PERMANENT MAGNET GENERATORS FOR MARINE CURRENT TIDAL TURBINES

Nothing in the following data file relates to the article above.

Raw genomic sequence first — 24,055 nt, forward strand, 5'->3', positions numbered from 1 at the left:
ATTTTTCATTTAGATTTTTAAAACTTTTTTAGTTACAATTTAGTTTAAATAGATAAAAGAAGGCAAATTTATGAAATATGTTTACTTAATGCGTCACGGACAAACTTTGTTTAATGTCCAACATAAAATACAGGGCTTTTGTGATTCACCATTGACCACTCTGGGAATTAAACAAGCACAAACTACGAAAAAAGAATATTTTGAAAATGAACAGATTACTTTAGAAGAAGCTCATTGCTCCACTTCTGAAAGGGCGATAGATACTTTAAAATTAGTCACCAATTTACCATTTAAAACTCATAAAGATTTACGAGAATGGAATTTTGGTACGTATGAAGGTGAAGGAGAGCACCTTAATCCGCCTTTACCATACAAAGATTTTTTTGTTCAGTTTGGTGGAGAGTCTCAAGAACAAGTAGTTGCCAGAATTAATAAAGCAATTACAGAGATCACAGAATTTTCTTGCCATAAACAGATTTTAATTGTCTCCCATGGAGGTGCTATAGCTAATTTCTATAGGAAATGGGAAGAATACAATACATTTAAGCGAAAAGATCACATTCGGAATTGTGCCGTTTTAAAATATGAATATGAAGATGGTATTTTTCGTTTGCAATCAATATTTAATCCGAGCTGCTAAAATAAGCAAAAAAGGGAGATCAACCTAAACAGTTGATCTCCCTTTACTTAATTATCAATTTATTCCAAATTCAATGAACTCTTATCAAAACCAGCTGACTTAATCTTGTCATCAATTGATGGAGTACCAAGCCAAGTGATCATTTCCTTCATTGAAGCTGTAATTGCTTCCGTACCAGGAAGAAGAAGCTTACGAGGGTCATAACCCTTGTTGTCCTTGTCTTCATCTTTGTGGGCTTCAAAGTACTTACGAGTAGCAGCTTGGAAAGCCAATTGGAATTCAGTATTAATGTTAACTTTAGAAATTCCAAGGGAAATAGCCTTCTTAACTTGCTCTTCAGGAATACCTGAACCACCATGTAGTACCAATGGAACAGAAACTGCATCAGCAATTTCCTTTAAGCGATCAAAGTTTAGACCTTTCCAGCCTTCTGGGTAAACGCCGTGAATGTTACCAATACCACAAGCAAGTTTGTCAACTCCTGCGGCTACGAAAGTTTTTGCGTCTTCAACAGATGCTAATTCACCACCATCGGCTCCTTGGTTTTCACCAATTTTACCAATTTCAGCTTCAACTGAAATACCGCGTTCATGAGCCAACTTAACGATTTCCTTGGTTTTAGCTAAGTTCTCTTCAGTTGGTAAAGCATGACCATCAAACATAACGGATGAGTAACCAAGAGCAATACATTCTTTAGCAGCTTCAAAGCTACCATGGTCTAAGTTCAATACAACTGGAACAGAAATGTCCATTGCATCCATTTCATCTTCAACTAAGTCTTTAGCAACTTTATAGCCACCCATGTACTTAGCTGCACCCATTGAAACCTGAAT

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The focus of this thesis is the design of a permanent magnet generator for a marine current turbine, more specifically a tidal turbine. Tidal turbines can offer a predictable input of energy to the power grid and help to eliminate the dependency on fossil fuels. The marine current energy industry is currently working to reduce the cost of energy. Optimisation can be used both to optimise the power train topology at the system level and to reduce the cost of each individual component. In this thesis, optimisation is used to minimise the cost of the active materials for a generator and the cost of energy lost in the generator over its lifetime. A review of various tidal turbine concepts was conducted and resulted in a set of specifications for the generator: a 1,5MWturbine with a nominal speed of 15 rpm and a 3,3 kV voltage rating. The turbine may be geared or directly driven, and the nominal speed of the generator may range from 15 rpm to 1000 rpm. A radial-flux, inner-rotor, surface-mounted, slotted machine with laminated stator and rotor cores was chosen as the basis for optimisation. A novel feature of the work presented in this thesis is that in the optimisation routine, the numbers of poles and slots can be allowed to freely vary. The optimisation will result in the most optimal winding topology for the given application. The winding topology can be either distributed or concentrated. In the optimisation, constraints are placed on the spatial envelope, the frequency, the power factor, the short-circuit demagnetisation field and machine temperatures. As part of the optimisation, for each considered machine design, an appropriate winding layout is determined, and a magnetic analysis, an electrical analysis, a loss analysis and a thermal analysis are performed. The outputs of the analysis are the fitness value (cost) and a vector containing the values of all parameters subject to the specified constraints. This thesis includes a thorough analysis of stator yoke flux patterns in fractionalslot machines. Machine flux densities are often found under the assumption of no load. However, it is shown in this thesis that the armature reaction flux does not have the same amplitude behind all slots. Additionally, the time-varying no-load and armature reaction fluxes are shifted in time, with different phase shifts behind different slots. The on-load flux depends on both the amplitudes of the fluxes and the phase shift between them, and it varies significantly with the stator position. The amplitude variation depends on the winding configuration and is highest in machines with high subharmonic fields. In one of the investigated machines, the on-load flux behind one slot is 10 times higher than that behind another slot. The on-load flux can be significantly higher than the no-load flux in the yoke. The study of the stator yoke flux patterns is one of the major contributions of this thesis. Using this knowledge, it is possible to accurately predict the fluxes in machines at all positions at all times without using finite element analysis (FEA). An optimisation routine that constrained only the no-load flux densities and not the on-load flux densities would undoubtedly produce optimal machine designs that would be highly saturated at load. It is also possible to use this knowledge when choosing the position of holes and bolts in the laminations. Flux barriers in the stator have previously been used to reduce the subharmonics in fractional-slot machines. By investigating the positions in which the stator is more saturated, the positions of the flux barriers can be chosen more appropriately. The analytical estimation of induced eddy-current losses has been identified as the most challenging part of the analysis. Various established methods for the computation of the eddy-current magnet losses were analysed here; however, none of the methods yielded results that matched the FEA results well. In this thesis, it is shown that it is possible to find the area of the magnitude of the eddy-current losses, but when the level of segmentation is either high or low, the analytical results do not match the FEA results very well. Analytical methods for calculating eddy-current losses in magnets should be used with the knowledge that the results are not very reliable. Other methods, which require more computational effort, must be used if a higher degree of confidence is desired. Two main classes of optimisation methods exist, both with advantages and disadvantages. One gradient-based solver, available through MATLAB, and one direct optimisation method, a genetic algorithm that is also available through MATLAB, were used in this thesis work. The fast gradient-based solver solves a subproblem with a reduced number of possible slot-and-pole combinations. The speed of the solver enables the designer to repeat the optimisation routine with a changing set of requirements. The minimum cost, and the optimal design, can thereby be found as a function of parameters such as the power factor or the energy price. In this thesis, it is shown that in the case of a one-stage gear train, the cost of active materials decreases with an increasing number of poles while the cost of energy loss increases, and an optimal number of poles exists. The optimal generator designs for a direct drive, a one-stage gear train and a two-stage gear train are also shown. It is often claimed that gradient-based solvers are unsuitable for electrical machine design optimisation because such a solver finds only local minima for a nonlinear problem. Here, it is shown that as long as there are no, or very few, integer variables, the tested gradient-based solver is certainly capable of solving the problem when multiple startpoints are used. The second tested optimisation algorithm, the genetic algorithm, is able to solve the full problem, with freely varying numbers of slots and poles. This capability comes at the cost of additional time spent. Although the genetic algorithm is a global optimisation tool, the genetic algorithm also will find only a local minimum if the number of individuals or generations is too small or if the diversity of the population is either too narrow or too wide. A hybrid algorithm is ultimately used in this thesis; this algorithm combines the genetic and gradient-based algorithm, such that the genetic algorithm first locates the area of the global minimum and the gradient-based algorithm then locates the exact minimum. The optimisation reported in this thesis shows that the lowest cost for the turbine generator is achieved using double-layer fractional-slot concentrated winding machines when the speed is less than approximately 1000 rpm. In a generator equipped with a three-stage gear train, either concentrated or distributed windings can be used with a comparable cost. The optimal generator design has been found for six different generator speeds. The price of the generator decreases with a decreasing gear ratio, as expected. The reduction is most significant for the transition from a direct drive to a one-stage gear train. The curve showing the cost as a function of the generator speed can help guide the system owner in deciding which drive-train topology to choose.